Brownfields Study Group

Brownfields Study Group Co-Chair Dave Misky Honored With Public Policy Award

Citing his creative solutions to solving complex redevelopment challenges, the Public Policy Forum has chosen David Misky, Assistant Executive Director-Secretary for the Redevelopment Authority of the City of Milwaukee (RACM) and the Co-Chair of the Wisconsin Brownfields Study Group, as the recipient of the 2016 Norman N. Gill Award for Individual Excellence. The award will be presented at the Forum’s “Salute to Local Government” event on June 21, 2016 in Milwaukee.

Misky joined RACM in 2003 and was appointed Assistant Executive Director-Secretary in 2008. He led the agency’s redevelopment efforts in the Menomonee Valley, the Villard Library project, the 440th Local Redevelopment Plan and on efforts at Century City and the Harbor District. Under his leadership, RACM has been a national leader in securing federal brownfield grants and Milwaukee has become an EPA “showcase community.” He also helped to organize a unique Brownfield Revolving Loan Fund and has played a leading role in the city’s efforts to aggressively address tax delinquent and blighted properties.

Established in 1913 as a good government watchdog, the Public Policy Forum is a private, non-profit, independent research organization dedicated to enhancing the quality of public policy decision-making in southeast Wisconsin.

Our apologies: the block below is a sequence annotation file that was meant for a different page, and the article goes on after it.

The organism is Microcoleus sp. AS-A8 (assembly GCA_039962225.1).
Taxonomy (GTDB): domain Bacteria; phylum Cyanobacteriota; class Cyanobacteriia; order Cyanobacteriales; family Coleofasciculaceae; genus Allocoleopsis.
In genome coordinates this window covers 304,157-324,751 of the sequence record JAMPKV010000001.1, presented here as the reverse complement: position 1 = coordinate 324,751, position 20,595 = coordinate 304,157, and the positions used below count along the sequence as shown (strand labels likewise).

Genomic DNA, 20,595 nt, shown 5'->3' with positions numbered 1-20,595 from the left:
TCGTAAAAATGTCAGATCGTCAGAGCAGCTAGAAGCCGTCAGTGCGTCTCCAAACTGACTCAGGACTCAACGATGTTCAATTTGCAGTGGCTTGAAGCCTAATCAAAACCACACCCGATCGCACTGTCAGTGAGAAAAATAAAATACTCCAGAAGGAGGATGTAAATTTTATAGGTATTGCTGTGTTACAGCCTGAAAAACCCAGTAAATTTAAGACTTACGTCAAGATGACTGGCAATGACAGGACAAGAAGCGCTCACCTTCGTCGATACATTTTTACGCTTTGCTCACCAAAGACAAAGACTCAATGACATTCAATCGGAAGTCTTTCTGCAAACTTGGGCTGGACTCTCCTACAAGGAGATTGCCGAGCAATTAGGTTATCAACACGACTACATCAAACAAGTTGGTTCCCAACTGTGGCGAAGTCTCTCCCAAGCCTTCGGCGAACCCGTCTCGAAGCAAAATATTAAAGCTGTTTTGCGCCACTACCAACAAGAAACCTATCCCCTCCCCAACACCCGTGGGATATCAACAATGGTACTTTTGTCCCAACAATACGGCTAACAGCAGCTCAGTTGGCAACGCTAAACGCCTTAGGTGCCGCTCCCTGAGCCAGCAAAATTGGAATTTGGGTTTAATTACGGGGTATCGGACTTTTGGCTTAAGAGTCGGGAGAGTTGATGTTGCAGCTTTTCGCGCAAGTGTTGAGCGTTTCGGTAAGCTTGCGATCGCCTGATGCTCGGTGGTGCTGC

As Co-Chair of the Brownfields Study Group, Misky helps lead a wide-ranging group of professionals evaluating the state’s current brownfields policies and, where necessary, recommending changes and proposing additional incentives for the cleanup and reuse of abandoned or underused properties with real or perceived contamination.

UW-Whitewater Report Identifies Big Benefits from Brownfield Reclamation

Since 1998, Wisconsin has invested $121.4 million in the remediation of 703 contaminated properties, according to a recent UW-Whitewater study. The study says this investment leveraged tens of millions of dollars in local and federal incentives, and recouped nearly $1.8 billion from enhanced economic activity. This is a 14-fold return on investment, on top of the public health and environmental benefits generated by these cleanup projects.

The 703 projects that received state assistance are a small, but important, portion of the 15,000-plus state properties that have been cleaned up and put back into productive use over the past 20 years. These brownfield properties were once some of the toughest projects to tackle. They were dilapidated, destitute and, often, significantly contaminated. These properties needed a public push to get going.

The UW-Whitewater study, prepared by the University’s Fiscal and Economic Research Center for the Brownfields Study Group and the Wisconsin Economic Development Institute, calculates that local governments in Wisconsin gain $88.5 million annually from redeveloped brownfields.

The report shows that $1.00 of state funding for brownfields projects leverages $27.25 in total economic growth funding. In other words, $121.4 million from the state has generated $3.3 billion in direct total investment. The report also identified 29,883 direct new and retained permanent jobs related to completed projects in the 703 studied, and says another 9,107 jobs are planned at projects still underway.